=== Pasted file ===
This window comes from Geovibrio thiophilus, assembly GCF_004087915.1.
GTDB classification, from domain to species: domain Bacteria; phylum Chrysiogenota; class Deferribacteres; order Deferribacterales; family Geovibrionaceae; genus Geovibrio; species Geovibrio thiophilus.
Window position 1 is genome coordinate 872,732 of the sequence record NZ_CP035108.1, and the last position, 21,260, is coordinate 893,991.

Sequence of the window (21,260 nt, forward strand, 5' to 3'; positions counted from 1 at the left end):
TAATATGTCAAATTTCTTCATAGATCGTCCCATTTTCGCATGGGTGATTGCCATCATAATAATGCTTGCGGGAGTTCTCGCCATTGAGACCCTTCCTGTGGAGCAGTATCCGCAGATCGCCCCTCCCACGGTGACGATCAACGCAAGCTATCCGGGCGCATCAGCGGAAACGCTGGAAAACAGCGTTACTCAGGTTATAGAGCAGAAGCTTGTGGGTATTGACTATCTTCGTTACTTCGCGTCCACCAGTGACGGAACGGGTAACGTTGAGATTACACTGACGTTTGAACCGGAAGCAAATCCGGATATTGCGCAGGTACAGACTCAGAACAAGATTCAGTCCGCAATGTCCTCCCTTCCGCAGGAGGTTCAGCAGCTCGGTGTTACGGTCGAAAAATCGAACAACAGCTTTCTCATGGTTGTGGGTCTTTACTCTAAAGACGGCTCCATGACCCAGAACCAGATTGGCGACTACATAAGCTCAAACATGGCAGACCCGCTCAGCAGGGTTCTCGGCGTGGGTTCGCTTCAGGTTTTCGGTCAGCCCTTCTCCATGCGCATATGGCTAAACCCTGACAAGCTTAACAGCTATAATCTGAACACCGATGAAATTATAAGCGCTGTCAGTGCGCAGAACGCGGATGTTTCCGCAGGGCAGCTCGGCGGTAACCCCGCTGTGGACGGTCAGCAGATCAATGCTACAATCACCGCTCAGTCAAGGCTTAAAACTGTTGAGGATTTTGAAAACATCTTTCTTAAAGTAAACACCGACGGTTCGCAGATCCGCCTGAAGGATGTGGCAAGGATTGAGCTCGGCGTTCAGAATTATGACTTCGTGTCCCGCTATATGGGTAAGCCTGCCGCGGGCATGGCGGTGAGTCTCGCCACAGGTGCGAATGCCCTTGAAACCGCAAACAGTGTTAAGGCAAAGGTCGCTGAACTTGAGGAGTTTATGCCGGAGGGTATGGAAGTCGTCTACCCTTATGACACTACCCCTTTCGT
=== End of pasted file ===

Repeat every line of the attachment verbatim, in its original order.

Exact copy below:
This window comes from Geovibrio thiophilus, assembly GCF_004087915.1.
GTDB classification, from domain to species: domain Bacteria; phylum Chrysiogenota; class Deferribacteres; order Deferribacterales; family Geovibrionaceae; genus Geovibrio; species Geovibrio thiophilus.
Window position 1 is genome coordinate 872,732 of the sequence record NZ_CP035108.1, and the last position, 21,260, is coordinate 893,991.

Sequence of the window (21,260 nt, forward strand, 5' to 3'; positions counted from 1 at the left end):
TAATATGTCAAATTTCTTCATAGATCGTCCCATTTTCGCATGGGTGATTGCCATCATAATAATGCTTGCGGGAGTTCTCGCCATTGAGACCCTTCCTGTGGAGCAGTATCCGCAGATCGCCCCTCCCACGGTGACGATCAACGCAAGCTATCCGGGCGCATCAGCGGAAACGCTGGAAAACAGCGTTACTCAGGTTATAGAGCAGAAGCTTGTGGGTATTGACTATCTTCGTTACTTCGCGTCCACCAGTGACGGAACGGGTAACGTTGAGATTACACTGACGTTTGAACCGGAAGCAAATCCGGATATTGCGCAGGTACAGACTCAGAACAAGATTCAGTCCGCAATGTCCTCCCTTCCGCAGGAGGTTCAGCAGCTCGGTGTTACGGTCGAAAAATCGAACAACAGCTTTCTCATGGTTGTGGGTCTTTACTCTAAAGACGGCTCCATGACCCAGAACCAGATTGGCGACTACATAAGCTCAAACATGGCAGACCCGCTCAGCAGGGTTCTCGGCGTGGGTTCGCTTCAGGTTTTCGGTCAGCCCTTCTCCATGCGCATATGGCTAAACCCTGACAAGCTTAACAGCTATAATCTGAACACCGATGAAATTATAAGCGCTGTCAGTGCGCAGAACGCGGATGTTTCCGCAGGGCAGCTCGGCGGTAACCCCGCTGTGGACGGTCAGCAGATCAATGCTACAATCACCGCTCAGTCAAGGCTTAAAACTGTTGAGGATTTTGAAAACATCTTTCTTAAAGTAAACACCGACGGTTCGCAGATCCGCCTGAAGGATGTGGCAAGGATTGAGCTCGGCGTTCAGAATTATGACTTCGTGTCCCGCTATATGGGTAAGCCTGCCGCGGGCATGGCGGTGAGTCTCGCCACAGGTGCGAATGCCCTTGAAACCGCAAACAGTGTTAAGGCAAAGGTCGCTGAACTTGAGGAGTTTATGCCGGAGGGTATGGAAGTCGTCTACCCTTATGACACTACCCCTTTCGT